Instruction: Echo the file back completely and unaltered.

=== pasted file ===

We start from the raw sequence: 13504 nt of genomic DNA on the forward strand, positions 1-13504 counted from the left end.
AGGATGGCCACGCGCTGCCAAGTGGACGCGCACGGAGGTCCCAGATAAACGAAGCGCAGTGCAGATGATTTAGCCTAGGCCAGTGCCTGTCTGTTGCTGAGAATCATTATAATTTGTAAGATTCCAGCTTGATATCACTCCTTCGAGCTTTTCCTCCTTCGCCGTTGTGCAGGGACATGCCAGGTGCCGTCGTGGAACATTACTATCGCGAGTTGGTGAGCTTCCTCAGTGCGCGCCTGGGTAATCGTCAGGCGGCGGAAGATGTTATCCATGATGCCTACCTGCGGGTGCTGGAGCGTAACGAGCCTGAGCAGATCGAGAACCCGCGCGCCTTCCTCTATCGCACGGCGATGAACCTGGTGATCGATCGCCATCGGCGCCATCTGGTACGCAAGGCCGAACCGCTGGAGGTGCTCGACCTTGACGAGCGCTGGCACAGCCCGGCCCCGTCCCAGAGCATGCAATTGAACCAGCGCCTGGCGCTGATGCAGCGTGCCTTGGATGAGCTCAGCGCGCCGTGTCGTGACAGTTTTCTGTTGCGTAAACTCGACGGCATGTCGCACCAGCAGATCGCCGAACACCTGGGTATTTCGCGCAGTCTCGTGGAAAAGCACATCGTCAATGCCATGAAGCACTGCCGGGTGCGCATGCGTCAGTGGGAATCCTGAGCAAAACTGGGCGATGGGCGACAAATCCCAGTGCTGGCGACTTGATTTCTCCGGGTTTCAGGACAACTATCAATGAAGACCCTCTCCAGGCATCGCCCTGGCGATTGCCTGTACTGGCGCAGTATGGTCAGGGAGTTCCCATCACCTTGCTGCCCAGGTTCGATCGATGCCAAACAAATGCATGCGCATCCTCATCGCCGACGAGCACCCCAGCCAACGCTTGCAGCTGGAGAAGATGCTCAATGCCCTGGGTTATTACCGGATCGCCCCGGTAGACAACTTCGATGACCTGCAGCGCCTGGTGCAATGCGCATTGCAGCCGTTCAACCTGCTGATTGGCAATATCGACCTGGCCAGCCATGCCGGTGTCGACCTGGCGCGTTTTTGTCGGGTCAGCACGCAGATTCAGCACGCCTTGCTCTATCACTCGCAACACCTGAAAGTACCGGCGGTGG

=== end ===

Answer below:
We start from the raw sequence: 13504 nt of genomic DNA on the forward strand, positions 1-13504 counted from the left end.
AGGATGGCCACGCGCTGCCAAGTGGACGCGCACGGAGGTCCCAGATAAACGAAGCGCAGTGCAGATGATTTAGCCTAGGCCAGTGCCTGTCTGTTGCTGAGAATCATTATAATTTGTAAGATTCCAGCTTGATATCACTCCTTCGAGCTTTTCCTCCTTCGCCGTTGTGCAGGGACATGCCAGGTGCCGTCGTGGAACATTACTATCGCGAGTTGGTGAGCTTCCTCAGTGCGCGCCTGGGTAATCGTCAGGCGGCGGAAGATGTTATCCATGATGCCTACCTGCGGGTGCTGGAGCGTAACGAGCCTGAGCAGATCGAGAACCCGCGCGCCTTCCTCTATCGCACGGCGATGAACCTGGTGATCGATCGCCATCGGCGCCATCTGGTACGCAAGGCCGAACCGCTGGAGGTGCTCGACCTTGACGAGCGCTGGCACAGCCCGGCCCCGTCCCAGAGCATGCAATTGAACCAGCGCCTGGCGCTGATGCAGCGTGCCTTGGATGAGCTCAGCGCGCCGTGTCGTGACAGTTTTCTGTTGCGTAAACTCGACGGCATGTCGCACCAGCAGATCGCCGAACACCTGGGTATTTCGCGCAGTCTCGTGGAAAAGCACATCGTCAATGCCATGAAGCACTGCCGGGTGCGCATGCGTCAGTGGGAATCCTGAGCAAAACTGGGCGATGGGCGACAAATCCCAGTGCTGGCGACTTGATTTCTCCGGGTTTCAGGACAACTATCAATGAAGACCCTCTCCAGGCATCGCCCTGGCGATTGCCTGTACTGGCGCAGTATGGTCAGGGAGTTCCCATCACCTTGCTGCCCAGGTTCGATCGATGCCAAACAAATGCATGCGCATCCTCATCGCCGACGAGCACCCCAGCCAACGCTTGCAGCTGGAGAAGATGCTCAATGCCCTGGGTTATTACCGGATCGCCCCGGTAGACAACTTCGATGACCTGCAGCGCCTGGTGCAATGCGCATTGCAGCCGTTCAACCTGCTGATTGGCAATATCGACCTGGCCAGCCATGCCGGTGTCGACCTGGCGCGTTTTTGTCGGGTCAGCACGCAGATTCAGCACGCCTTGCTCTATCACTCGCAACACCTGAAAGTACCGGCGGTGG